Omission, not Commission

The juxtaposition of the rich man and Lazarus the beggar is a wonderfully instructive parable regarding the obligations each of us have to our fellow man. The stark contrast between the two characters reveals certain pitfalls we should avoid in order not to meet the rich man’s unenviable position after death.

The rich man is a caricature for the self-indulgent person. He dines sumptuously each day, in violation of the Fourth Commandment. In Exodus 20:9 we read that not only must one keep the Sabbath as a day of rest; one must labor for six days of the week. The rich man spent his days feeding upon costly and exotic foods, rather than work, as the commandment requires.

Lazarus would wait at the foot of the rich man’s table, hoping for scraps to fall from it. In the homes of the rich, food was eaten by hand and the hands were cleansed by wiping them on chunks of bread, which were then thrown out. It is likely that these were the scraps that Lazarus ate. He is a pitiable character. Interestingly, his name is the Latinized version of the name “Eleazar” which means “God is my help.” Moreover, his name is explicitly mentioned, while the name of the rich man is not. This is a sign that the rich man’s luxury was merely earthly and temporal. By contrast, Lazarus’ heavenly riches are for eternity and it is his name that lives in posterity.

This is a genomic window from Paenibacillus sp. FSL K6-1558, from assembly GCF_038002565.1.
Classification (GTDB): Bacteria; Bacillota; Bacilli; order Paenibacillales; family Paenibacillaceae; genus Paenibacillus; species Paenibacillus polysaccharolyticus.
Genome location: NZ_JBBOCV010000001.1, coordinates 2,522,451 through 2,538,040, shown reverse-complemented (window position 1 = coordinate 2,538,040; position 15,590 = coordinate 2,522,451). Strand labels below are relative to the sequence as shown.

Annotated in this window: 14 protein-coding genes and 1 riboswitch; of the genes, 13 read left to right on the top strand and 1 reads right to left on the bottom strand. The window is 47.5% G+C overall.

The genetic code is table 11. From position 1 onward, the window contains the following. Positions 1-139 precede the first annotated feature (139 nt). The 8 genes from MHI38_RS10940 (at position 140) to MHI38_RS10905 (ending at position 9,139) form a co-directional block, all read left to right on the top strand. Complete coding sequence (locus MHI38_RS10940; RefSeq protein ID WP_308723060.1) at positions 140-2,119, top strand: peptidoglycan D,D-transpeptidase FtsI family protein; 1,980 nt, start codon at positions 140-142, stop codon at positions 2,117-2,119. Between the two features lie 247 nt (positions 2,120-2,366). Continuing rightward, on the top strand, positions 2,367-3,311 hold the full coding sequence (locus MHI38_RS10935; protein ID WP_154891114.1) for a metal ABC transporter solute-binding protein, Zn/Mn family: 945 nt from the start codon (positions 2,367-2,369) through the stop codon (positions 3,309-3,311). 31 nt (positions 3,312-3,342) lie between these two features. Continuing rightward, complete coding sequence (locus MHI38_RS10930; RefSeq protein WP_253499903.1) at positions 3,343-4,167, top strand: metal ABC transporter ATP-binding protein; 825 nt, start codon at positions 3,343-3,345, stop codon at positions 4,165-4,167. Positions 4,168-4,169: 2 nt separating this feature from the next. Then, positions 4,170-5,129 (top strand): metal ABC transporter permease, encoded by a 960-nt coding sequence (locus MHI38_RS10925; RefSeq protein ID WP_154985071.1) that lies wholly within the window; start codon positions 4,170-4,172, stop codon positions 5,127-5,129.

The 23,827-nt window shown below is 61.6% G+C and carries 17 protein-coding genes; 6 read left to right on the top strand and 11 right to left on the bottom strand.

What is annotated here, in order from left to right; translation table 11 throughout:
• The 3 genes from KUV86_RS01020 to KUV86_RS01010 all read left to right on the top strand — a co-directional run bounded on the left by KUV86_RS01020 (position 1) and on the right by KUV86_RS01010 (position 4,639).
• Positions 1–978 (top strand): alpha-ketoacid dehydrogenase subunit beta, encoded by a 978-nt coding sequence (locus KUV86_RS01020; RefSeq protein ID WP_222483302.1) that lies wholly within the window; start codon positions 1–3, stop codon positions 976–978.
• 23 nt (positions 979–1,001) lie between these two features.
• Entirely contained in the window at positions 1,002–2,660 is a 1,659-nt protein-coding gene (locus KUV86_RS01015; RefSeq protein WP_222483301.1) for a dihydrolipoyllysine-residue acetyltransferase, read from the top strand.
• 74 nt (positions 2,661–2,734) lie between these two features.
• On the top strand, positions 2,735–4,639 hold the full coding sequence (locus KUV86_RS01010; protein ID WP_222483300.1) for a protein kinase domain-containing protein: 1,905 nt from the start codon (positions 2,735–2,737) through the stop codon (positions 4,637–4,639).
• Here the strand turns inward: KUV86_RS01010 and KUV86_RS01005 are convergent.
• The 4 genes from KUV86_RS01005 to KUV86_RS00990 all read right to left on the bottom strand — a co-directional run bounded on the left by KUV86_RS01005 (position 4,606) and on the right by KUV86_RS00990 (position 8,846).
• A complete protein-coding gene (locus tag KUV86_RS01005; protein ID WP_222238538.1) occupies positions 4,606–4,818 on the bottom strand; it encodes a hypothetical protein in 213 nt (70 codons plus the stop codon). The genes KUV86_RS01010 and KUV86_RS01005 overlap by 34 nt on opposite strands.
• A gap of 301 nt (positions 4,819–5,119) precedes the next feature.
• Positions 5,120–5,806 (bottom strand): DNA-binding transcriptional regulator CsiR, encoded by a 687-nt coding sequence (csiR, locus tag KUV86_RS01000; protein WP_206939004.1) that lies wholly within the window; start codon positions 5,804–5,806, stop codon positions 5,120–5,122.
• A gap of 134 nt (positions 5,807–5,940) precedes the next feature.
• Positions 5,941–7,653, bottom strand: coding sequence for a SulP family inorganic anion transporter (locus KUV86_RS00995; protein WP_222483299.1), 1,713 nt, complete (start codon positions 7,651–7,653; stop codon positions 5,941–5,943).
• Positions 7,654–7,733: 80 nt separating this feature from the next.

What was the rich man’s sin that merited him damnation? Certainly, he did no harm to Lazarus. He did not mistreat him or mock him. He never had Lazarus removed from his property. However, the rich man did nothing for Lazarus — he practically ignored him. It’s not what the rich man did — it was what he failed to do, that condemned him to hell. This is what is called a sin of omission — failing to do good we ought to do. The rich man accepted Lazarus’ plight as a part of his landscape, as if it was perfectly natural and inevitable.

Thus, the rich man’s wealth was not his sin. Rather it was his self-indulgence which blinded him to the basic human needs of his fellow man that warranted his condemnation. For the rich man, it was as if Lazarus didn’t even exist. Christian discipleship does not permit this attitude toward the poor and the weak. Blessed Teresa of Calcutta used to say that the poor are Christ in distressing disguise. In each of them, we must seek to alleviate Christ’s pain in the world.

The denial of the rich man’s request to have his brothers warned of their impending doom seems harsh. However, it is a warning that we have been given every benefit of knowing what God expects of us and that obligation to act virtuously, especially toward the neediest among us is real. May we never become comfortable with the suffering of others. Rather, may we do all we can to alleviate their pain.

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